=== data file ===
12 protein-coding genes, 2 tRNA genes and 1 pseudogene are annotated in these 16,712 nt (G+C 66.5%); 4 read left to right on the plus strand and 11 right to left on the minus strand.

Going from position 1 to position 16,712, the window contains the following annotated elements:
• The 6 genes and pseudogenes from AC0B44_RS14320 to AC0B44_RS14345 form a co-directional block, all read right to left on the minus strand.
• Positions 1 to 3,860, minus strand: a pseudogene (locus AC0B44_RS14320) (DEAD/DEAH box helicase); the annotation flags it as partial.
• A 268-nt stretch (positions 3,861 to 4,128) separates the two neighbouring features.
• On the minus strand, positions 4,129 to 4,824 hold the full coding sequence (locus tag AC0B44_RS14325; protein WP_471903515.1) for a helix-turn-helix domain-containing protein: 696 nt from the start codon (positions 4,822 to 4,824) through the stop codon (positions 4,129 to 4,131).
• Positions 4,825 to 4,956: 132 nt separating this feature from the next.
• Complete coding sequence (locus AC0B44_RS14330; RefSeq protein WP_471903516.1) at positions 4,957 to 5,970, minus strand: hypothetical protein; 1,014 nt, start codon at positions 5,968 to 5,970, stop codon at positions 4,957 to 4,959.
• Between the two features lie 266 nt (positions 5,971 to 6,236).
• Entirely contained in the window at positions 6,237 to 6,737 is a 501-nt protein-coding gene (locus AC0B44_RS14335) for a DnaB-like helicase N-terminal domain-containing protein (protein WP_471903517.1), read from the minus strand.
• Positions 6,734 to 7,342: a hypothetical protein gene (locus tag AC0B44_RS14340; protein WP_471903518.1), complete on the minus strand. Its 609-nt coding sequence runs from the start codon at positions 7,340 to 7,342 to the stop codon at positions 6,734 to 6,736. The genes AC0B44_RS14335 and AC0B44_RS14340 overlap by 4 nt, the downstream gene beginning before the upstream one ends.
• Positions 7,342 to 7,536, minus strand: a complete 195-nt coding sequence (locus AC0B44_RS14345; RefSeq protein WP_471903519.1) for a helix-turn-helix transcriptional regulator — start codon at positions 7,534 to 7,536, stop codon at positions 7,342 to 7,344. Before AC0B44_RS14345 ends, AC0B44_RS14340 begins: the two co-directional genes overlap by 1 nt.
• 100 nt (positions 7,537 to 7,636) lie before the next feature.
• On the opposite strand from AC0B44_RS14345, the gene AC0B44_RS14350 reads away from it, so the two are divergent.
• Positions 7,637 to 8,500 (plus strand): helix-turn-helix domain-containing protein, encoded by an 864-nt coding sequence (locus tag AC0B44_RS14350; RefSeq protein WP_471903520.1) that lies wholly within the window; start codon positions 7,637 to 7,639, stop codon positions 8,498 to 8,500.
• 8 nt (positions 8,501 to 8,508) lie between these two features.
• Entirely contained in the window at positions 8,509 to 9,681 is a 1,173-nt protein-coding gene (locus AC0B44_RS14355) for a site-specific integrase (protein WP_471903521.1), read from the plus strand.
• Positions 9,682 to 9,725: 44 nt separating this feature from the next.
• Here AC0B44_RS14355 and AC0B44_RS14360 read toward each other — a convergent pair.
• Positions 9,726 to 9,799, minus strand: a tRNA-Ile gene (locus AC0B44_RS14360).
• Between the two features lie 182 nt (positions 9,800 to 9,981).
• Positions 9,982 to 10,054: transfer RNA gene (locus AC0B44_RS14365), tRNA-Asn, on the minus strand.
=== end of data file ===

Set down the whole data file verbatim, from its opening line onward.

12 protein-coding genes, 2 tRNA genes and 1 pseudogene are annotated in these 16,712 nt (G+C 66.5%); 4 read left to right on the plus strand and 11 right to left on the minus strand.

Going from position 1 to position 16,712, the window contains the following annotated elements:
• The 6 genes and pseudogenes from AC0B44_RS14320 to AC0B44_RS14345 form a co-directional block, all read right to left on the minus strand.
• Positions 1 to 3,860, minus strand: a pseudogene (locus AC0B44_RS14320) (DEAD/DEAH box helicase); the annotation flags it as partial.
• A 268-nt stretch (positions 3,861 to 4,128) separates the two neighbouring features.
• On the minus strand, positions 4,129 to 4,824 hold the full coding sequence (locus tag AC0B44_RS14325; protein WP_471903515.1) for a helix-turn-helix domain-containing protein: 696 nt from the start codon (positions 4,822 to 4,824) through the stop codon (positions 4,129 to 4,131).
• Positions 4,825 to 4,956: 132 nt separating this feature from the next.
• Complete coding sequence (locus AC0B44_RS14330; RefSeq protein WP_471903516.1) at positions 4,957 to 5,970, minus strand: hypothetical protein; 1,014 nt, start codon at positions 5,968 to 5,970, stop codon at positions 4,957 to 4,959.
• Between the two features lie 266 nt (positions 5,971 to 6,236).
• Entirely contained in the window at positions 6,237 to 6,737 is a 501-nt protein-coding gene (locus AC0B44_RS14335) for a DnaB-like helicase N-terminal domain-containing protein (protein WP_471903517.1), read from the minus strand.
• Positions 6,734 to 7,342: a hypothetical protein gene (locus tag AC0B44_RS14340; protein WP_471903518.1), complete on the minus strand. Its 609-nt coding sequence runs from the start codon at positions 7,340 to 7,342 to the stop codon at positions 6,734 to 6,736. The genes AC0B44_RS14335 and AC0B44_RS14340 overlap by 4 nt, the downstream gene beginning before the upstream one ends.
• Positions 7,342 to 7,536, minus strand: a complete 195-nt coding sequence (locus AC0B44_RS14345; RefSeq protein WP_471903519.1) for a helix-turn-helix transcriptional regulator — start codon at positions 7,534 to 7,536, stop codon at positions 7,342 to 7,344. Before AC0B44_RS14345 ends, AC0B44_RS14340 begins: the two co-directional genes overlap by 1 nt.
• 100 nt (positions 7,537 to 7,636) lie before the next feature.
• On the opposite strand from AC0B44_RS14345, the gene AC0B44_RS14350 reads away from it, so the two are divergent.
• Positions 7,637 to 8,500 (plus strand): helix-turn-helix domain-containing protein, encoded by an 864-nt coding sequence (locus tag AC0B44_RS14350; RefSeq protein WP_471903520.1) that lies wholly within the window; start codon positions 7,637 to 7,639, stop codon positions 8,498 to 8,500.
• 8 nt (positions 8,501 to 8,508) lie between these two features.
• Entirely contained in the window at positions 8,509 to 9,681 is a 1,173-nt protein-coding gene (locus AC0B44_RS14355) for a site-specific integrase (protein WP_471903521.1), read from the plus strand.
• Positions 9,682 to 9,725: 44 nt separating this feature from the next.
• Here AC0B44_RS14355 and AC0B44_RS14360 read toward each other — a convergent pair.
• Positions 9,726 to 9,799, minus strand: a tRNA-Ile gene (locus AC0B44_RS14360).
• Between the two features lie 182 nt (positions 9,800 to 9,981).
• Positions 9,982 to 10,054: transfer RNA gene (locus AC0B44_RS14365), tRNA-Asn, on the minus strand.